John Winchester  |  Jul 05, 2011  |  0 comments

Arthur Bartlett from New Brunswick was a trader in dry goods and drapery.

But in his spare time he was a philatelist, no doubt itching to become a stamp dealer.

Fortunately, one of his friends was none other than Donald King, the Postmaster of Halifax, Nova Scotia, and this acquaintance was to provide him with a unique opportunity.

John Winchester  |  Dec 22, 2010  |  0 comments

Did rubber tapping techniques really undergo radical change between 1935 and 1938? Today more than 70% of natural rubber comes from Indonesia, Malaysia and Thailand.

But in 1935 the British colony of Ceylon was a very important producer, and it was keen to reflect this in its pictorial definitive series of 1935-36.

Four of the 11 values were recess-printed by De La Rue, and the other seven by Bradbury Wilkinson.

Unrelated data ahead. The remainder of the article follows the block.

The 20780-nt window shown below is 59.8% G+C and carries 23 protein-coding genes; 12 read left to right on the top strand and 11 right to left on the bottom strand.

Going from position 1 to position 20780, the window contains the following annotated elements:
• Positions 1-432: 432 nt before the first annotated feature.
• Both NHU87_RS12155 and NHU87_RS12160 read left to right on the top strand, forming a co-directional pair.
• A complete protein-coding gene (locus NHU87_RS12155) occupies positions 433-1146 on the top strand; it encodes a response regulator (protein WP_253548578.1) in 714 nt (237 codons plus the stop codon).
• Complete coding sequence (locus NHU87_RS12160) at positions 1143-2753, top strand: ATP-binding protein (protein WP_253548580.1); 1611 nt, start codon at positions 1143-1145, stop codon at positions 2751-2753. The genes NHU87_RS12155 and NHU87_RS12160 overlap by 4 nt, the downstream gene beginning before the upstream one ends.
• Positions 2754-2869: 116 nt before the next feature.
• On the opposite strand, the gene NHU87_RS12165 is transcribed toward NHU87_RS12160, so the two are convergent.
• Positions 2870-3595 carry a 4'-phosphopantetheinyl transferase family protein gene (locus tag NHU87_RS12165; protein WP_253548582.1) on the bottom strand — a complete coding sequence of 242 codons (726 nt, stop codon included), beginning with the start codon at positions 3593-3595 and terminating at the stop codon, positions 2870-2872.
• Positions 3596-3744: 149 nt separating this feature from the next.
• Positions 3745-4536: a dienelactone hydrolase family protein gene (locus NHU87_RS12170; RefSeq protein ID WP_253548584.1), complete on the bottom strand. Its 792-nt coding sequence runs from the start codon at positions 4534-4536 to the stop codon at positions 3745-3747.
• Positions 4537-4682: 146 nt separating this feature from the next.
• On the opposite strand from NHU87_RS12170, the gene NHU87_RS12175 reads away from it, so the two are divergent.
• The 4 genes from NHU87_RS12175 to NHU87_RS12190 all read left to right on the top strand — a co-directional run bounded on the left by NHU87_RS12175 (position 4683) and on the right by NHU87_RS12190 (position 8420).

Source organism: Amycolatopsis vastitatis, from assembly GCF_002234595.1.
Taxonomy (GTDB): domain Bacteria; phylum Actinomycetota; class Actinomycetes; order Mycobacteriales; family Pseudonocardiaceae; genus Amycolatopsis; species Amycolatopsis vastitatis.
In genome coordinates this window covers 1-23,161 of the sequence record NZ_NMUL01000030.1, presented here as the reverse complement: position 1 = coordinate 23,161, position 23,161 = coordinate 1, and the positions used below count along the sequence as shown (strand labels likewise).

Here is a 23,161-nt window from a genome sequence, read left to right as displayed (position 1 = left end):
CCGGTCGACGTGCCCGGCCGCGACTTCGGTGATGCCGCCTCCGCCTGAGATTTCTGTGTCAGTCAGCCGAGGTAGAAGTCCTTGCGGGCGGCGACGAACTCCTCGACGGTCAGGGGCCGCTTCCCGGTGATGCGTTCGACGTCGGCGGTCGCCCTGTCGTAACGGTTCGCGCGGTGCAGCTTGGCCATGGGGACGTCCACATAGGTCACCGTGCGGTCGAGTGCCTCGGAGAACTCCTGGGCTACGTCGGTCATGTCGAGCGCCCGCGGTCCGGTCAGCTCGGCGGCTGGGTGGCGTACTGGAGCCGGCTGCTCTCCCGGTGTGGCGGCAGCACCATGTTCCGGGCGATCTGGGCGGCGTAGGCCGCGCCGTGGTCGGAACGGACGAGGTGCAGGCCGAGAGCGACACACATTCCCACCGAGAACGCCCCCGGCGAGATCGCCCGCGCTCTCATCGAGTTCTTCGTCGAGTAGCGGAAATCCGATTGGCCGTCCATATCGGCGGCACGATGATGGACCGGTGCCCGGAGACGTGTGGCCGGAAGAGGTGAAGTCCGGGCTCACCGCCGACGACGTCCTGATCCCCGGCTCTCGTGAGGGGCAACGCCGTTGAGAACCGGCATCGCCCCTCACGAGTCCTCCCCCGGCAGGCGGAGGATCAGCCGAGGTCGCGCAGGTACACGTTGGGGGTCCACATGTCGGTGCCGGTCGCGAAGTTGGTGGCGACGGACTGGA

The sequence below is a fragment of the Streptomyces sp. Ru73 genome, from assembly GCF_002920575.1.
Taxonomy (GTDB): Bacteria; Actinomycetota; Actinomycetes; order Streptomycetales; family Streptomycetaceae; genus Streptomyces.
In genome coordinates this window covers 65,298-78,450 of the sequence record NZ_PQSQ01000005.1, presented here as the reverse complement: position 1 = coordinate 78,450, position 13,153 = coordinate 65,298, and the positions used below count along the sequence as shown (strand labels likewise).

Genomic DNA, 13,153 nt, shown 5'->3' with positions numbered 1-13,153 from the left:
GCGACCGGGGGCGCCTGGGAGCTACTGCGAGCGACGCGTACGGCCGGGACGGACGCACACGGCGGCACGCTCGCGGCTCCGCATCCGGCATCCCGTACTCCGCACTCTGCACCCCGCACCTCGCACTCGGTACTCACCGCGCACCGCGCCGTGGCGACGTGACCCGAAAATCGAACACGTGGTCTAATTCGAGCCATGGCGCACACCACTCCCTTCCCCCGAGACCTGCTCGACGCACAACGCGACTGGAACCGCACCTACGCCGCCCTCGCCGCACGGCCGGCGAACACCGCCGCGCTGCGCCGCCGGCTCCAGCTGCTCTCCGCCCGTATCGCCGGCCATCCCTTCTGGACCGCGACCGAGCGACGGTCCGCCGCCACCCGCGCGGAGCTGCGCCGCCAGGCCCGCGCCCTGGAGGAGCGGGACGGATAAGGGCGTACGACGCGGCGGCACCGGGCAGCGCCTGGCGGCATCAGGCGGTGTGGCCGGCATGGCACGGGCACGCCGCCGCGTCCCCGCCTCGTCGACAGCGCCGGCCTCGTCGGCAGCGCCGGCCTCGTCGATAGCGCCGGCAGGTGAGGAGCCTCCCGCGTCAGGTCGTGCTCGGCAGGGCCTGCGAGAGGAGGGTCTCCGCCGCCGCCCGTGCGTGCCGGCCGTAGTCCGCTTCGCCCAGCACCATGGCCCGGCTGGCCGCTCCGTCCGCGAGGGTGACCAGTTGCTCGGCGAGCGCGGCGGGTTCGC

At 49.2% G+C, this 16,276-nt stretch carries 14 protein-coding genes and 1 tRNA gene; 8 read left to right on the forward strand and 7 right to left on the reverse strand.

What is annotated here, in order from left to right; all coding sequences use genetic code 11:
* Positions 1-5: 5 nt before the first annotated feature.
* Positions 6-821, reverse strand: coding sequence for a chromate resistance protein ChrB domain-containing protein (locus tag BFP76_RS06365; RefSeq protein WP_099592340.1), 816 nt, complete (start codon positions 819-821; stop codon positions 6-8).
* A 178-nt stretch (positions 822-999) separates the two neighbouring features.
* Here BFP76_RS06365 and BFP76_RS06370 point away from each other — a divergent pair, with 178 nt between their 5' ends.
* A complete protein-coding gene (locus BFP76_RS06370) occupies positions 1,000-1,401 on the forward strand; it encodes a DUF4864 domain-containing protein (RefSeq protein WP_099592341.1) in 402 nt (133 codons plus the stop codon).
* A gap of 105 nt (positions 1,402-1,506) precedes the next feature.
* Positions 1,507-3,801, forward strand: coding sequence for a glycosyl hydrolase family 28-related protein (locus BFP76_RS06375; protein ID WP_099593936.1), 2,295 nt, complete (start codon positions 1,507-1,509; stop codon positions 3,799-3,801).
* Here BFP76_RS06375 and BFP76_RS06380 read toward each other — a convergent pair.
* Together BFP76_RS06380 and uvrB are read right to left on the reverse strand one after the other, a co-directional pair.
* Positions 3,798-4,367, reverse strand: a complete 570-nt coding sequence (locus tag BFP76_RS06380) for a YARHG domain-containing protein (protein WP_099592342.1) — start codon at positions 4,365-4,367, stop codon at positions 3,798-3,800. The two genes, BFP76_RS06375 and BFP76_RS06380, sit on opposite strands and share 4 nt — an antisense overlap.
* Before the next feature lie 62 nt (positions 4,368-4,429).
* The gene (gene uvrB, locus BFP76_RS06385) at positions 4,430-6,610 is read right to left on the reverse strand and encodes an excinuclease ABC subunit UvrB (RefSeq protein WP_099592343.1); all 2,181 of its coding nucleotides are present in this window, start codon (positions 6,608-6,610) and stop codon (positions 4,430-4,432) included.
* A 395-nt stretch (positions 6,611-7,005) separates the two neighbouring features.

Mark SBD  |  Jul 28, 2017  |  0 comments

Champlain celebration Canada 1908 Quebec Tercentenary ½c sepia, portraying the Prince and Princess of Wales 1908 was a champagne moment in Canada’s history, and the Tercentenary of Quebec was celebrated by a fine recess-printed set of portrait and pictorial stamps.

The first successful European colony in mainland Canada had been established in 1608, when the French navigator Samuel de Champlain retraced the voyages of discovery made more than 70 years earlier by his fellow countryman Jacques Cartier.

A small settlement at the confluence of the St Lawrence and St Charles rivers, initially simply named l’Habitation, would eventually grow into Quebec City.